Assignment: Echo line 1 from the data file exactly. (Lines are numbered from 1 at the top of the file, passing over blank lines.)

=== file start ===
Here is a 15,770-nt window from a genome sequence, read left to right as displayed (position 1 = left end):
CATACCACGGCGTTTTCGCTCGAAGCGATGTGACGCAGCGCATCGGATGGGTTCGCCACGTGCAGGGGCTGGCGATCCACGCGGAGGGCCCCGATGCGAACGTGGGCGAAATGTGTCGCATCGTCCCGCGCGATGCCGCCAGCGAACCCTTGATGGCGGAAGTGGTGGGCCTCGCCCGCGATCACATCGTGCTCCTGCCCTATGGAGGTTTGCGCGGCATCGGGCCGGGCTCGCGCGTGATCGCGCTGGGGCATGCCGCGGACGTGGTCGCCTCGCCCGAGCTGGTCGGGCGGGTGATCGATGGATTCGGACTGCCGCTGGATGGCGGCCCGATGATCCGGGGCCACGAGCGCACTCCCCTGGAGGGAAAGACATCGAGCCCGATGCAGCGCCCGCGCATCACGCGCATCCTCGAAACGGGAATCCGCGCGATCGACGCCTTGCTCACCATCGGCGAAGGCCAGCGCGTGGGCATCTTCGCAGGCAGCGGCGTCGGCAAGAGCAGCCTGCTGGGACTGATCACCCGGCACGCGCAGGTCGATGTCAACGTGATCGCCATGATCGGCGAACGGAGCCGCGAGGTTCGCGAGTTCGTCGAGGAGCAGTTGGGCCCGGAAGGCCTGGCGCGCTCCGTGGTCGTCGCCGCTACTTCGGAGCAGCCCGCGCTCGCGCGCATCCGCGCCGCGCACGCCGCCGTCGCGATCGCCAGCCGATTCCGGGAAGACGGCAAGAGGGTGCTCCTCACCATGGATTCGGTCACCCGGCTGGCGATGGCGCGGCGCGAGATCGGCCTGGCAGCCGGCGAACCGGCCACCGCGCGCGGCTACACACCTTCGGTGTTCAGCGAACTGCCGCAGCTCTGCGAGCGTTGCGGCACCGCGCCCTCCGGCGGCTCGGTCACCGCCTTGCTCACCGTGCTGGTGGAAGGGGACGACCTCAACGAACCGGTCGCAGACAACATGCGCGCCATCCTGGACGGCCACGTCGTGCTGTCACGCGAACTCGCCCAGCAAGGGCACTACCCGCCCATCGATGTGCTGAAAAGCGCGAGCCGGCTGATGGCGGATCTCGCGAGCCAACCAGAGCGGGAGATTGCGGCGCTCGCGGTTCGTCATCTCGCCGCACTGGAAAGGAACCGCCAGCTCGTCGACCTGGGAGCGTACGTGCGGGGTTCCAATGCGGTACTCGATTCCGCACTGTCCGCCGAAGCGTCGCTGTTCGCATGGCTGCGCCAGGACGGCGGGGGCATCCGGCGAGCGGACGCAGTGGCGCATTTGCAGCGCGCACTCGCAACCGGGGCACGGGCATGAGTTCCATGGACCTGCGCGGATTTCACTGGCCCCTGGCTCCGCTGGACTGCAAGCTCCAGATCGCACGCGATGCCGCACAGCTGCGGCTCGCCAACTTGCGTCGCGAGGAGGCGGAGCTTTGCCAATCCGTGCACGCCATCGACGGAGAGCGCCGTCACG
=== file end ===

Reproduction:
Here is a 15,770-nt window from a genome sequence, read left to right as displayed (position 1 = left end):